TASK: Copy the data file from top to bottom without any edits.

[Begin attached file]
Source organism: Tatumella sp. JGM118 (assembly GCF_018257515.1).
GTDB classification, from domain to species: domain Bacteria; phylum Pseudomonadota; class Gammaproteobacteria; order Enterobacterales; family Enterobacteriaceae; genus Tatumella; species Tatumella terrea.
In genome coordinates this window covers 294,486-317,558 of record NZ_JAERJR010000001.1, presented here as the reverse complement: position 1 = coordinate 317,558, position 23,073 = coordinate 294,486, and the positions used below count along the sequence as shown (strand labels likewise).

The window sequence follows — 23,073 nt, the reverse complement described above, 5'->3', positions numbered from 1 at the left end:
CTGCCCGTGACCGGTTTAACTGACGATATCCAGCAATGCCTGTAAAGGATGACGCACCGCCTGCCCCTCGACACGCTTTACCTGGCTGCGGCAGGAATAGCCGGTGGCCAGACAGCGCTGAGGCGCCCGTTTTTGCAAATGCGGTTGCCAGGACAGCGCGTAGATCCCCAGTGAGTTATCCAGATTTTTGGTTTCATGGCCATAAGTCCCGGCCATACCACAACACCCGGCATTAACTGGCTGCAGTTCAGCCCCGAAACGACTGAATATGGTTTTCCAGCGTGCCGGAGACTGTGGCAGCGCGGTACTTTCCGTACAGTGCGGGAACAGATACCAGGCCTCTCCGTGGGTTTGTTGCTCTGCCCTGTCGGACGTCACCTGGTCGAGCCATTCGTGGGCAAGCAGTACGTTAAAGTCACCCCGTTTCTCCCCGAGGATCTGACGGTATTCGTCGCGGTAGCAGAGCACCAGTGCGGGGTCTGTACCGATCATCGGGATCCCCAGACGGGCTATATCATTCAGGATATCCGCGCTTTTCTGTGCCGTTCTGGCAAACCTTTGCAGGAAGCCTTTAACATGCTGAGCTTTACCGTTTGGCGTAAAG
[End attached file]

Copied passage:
Source organism: Tatumella sp. JGM118 (assembly GCF_018257515.1).
GTDB classification, from domain to species: domain Bacteria; phylum Pseudomonadota; class Gammaproteobacteria; order Enterobacterales; family Enterobacteriaceae; genus Tatumella; species Tatumella terrea.
In genome coordinates this window covers 294,486-317,558 of record NZ_JAERJR010000001.1, presented here as the reverse complement: position 1 = coordinate 317,558, position 23,073 = coordinate 294,486, and the positions used below count along the sequence as shown (strand labels likewise).

The window sequence follows — 23,073 nt, the reverse complement described above, 5'->3', positions numbered from 1 at the left end:
CTGCCCGTGACCGGTTTAACTGACGATATCCAGCAATGCCTGTAAAGGATGACGCACCGCCTGCCCCTCGACACGCTTTACCTGGCTGCGGCAGGAATAGCCGGTGGCCAGACAGCGCTGAGGCGCCCGTTTTTGCAAATGCGGTTGCCAGGACAGCGCGTAGATCCCCAGTGAGTTATCCAGATTTTTGGTTTCATGGCCATAAGTCCCGGCCATACCACAACACCCGGCATTAACTGGCTGCAGTTCAGCCCCGAAACGACTGAATATGGTTTTCCAGCGTGCCGGAGACTGTGGCAGCGCGGTACTTTCCGTACAGTGCGGGAACAGATACCAGGCCTCTCCGTGGGTTTGTTGCTCTGCCCTGTCGGACGTCACCTGGTCGAGCCATTCGTGGGCAAGCAGTACGTTAAAGTCACCCCGTTTCTCCCCGAGGATCTGACGGTATTCGTCGCGGTAGCAGAGCACCAGTGCGGGGTCTGTACCGATCATCGGGATCCCCAGACGGGCTATATCATTCAGGATATCCGCGCTTTTCTGTGCCGTTCTGGCAAACCTTTGCAGGAAGCCTTTAACATGCTGAGCTTTACCGTTTGGCGTAAAG